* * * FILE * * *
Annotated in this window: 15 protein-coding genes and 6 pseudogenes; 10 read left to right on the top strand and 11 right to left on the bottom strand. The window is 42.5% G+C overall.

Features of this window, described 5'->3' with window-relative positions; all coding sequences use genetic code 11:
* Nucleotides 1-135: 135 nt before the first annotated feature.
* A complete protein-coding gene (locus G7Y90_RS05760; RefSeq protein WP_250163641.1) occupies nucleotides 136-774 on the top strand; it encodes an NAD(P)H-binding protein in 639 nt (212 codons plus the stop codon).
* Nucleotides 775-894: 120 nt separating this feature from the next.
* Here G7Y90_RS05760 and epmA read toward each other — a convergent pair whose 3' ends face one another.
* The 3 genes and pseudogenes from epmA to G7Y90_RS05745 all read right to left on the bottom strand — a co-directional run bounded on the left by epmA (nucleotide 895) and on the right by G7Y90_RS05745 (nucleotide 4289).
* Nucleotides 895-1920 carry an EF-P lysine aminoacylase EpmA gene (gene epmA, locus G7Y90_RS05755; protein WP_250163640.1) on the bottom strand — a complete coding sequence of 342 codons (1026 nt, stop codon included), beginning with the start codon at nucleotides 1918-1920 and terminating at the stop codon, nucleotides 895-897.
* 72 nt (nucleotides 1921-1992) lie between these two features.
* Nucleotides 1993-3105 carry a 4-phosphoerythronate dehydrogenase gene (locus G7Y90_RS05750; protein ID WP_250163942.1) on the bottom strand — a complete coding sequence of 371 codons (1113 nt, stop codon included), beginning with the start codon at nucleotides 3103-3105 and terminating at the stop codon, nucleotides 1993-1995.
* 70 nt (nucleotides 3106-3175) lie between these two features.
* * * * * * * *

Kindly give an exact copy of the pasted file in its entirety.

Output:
Annotated in this window: 15 protein-coding genes and 6 pseudogenes; 10 read left to right on the top strand and 11 right to left on the bottom strand. The window is 42.5% G+C overall.

Features of this window, described 5'->3' with window-relative positions; all coding sequences use genetic code 11:
* Nucleotides 1-135: 135 nt before the first annotated feature.
* A complete protein-coding gene (locus G7Y90_RS05760; RefSeq protein WP_250163641.1) occupies nucleotides 136-774 on the top strand; it encodes an NAD(P)H-binding protein in 639 nt (212 codons plus the stop codon).
* Nucleotides 775-894: 120 nt separating this feature from the next.
* Here G7Y90_RS05760 and epmA read toward each other — a convergent pair whose 3' ends face one another.
* The 3 genes and pseudogenes from epmA to G7Y90_RS05745 all read right to left on the bottom strand — a co-directional run bounded on the left by epmA (nucleotide 895) and on the right by G7Y90_RS05745 (nucleotide 4289).
* Nucleotides 895-1920 carry an EF-P lysine aminoacylase EpmA gene (gene epmA, locus G7Y90_RS05755; protein WP_250163640.1) on the bottom strand — a complete coding sequence of 342 codons (1026 nt, stop codon included), beginning with the start codon at nucleotides 1918-1920 and terminating at the stop codon, nucleotides 895-897.
* 72 nt (nucleotides 1921-1992) lie between these two features.
* Nucleotides 1993-3105 carry a 4-phosphoerythronate dehydrogenase gene (locus G7Y90_RS05750; protein ID WP_250163942.1) on the bottom strand — a complete coding sequence of 371 codons (1113 nt, stop codon included), beginning with the start codon at nucleotides 3103-3105 and terminating at the stop codon, nucleotides 1993-1995.
* 70 nt (nucleotides 3106-3175) lie between these two features.